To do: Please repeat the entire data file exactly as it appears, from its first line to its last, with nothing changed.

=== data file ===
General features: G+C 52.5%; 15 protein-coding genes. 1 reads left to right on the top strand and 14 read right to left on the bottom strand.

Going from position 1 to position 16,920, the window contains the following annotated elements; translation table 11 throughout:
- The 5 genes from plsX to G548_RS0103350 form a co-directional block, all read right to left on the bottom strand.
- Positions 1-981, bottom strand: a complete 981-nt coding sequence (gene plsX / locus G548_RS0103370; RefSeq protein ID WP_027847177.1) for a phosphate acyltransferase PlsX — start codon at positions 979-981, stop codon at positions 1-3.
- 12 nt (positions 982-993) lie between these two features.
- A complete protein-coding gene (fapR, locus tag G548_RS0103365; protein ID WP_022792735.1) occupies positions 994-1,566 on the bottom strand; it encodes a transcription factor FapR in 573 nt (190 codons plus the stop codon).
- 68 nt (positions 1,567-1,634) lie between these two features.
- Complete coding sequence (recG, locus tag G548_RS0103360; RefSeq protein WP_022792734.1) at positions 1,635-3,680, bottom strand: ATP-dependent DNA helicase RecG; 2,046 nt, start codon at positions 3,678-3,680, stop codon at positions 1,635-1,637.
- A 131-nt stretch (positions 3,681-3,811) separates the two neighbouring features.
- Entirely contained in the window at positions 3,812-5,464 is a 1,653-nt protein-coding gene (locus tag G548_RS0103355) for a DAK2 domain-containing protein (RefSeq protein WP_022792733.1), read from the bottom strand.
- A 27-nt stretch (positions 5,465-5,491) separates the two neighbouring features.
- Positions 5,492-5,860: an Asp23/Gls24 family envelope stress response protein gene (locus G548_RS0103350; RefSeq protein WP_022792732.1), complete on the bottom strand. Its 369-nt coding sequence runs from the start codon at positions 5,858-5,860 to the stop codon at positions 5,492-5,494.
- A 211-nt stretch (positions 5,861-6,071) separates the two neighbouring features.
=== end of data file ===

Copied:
General features: G+C 52.5%; 15 protein-coding genes. 1 reads left to right on the top strand and 14 read right to left on the bottom strand.

Going from position 1 to position 16,920, the window contains the following annotated elements; translation table 11 throughout:
- The 5 genes from plsX to G548_RS0103350 form a co-directional block, all read right to left on the bottom strand.
- Positions 1-981, bottom strand: a complete 981-nt coding sequence (gene plsX / locus G548_RS0103370; RefSeq protein ID WP_027847177.1) for a phosphate acyltransferase PlsX — start codon at positions 979-981, stop codon at positions 1-3.
- 12 nt (positions 982-993) lie between these two features.
- A complete protein-coding gene (fapR, locus tag G548_RS0103365; protein ID WP_022792735.1) occupies positions 994-1,566 on the bottom strand; it encodes a transcription factor FapR in 573 nt (190 codons plus the stop codon).
- 68 nt (positions 1,567-1,634) lie between these two features.
- Complete coding sequence (recG, locus tag G548_RS0103360; RefSeq protein WP_022792734.1) at positions 1,635-3,680, bottom strand: ATP-dependent DNA helicase RecG; 2,046 nt, start codon at positions 3,678-3,680, stop codon at positions 1,635-1,637.
- A 131-nt stretch (positions 3,681-3,811) separates the two neighbouring features.
- Entirely contained in the window at positions 3,812-5,464 is a 1,653-nt protein-coding gene (locus tag G548_RS0103355) for a DAK2 domain-containing protein (RefSeq protein WP_022792733.1), read from the bottom strand.
- A 27-nt stretch (positions 5,465-5,491) separates the two neighbouring features.
- Positions 5,492-5,860: an Asp23/Gls24 family envelope stress response protein gene (locus G548_RS0103350; RefSeq protein WP_022792732.1), complete on the bottom strand. Its 369-nt coding sequence runs from the start codon at positions 5,858-5,860 to the stop codon at positions 5,492-5,494.
- A 211-nt stretch (positions 5,861-6,071) separates the two neighbouring features.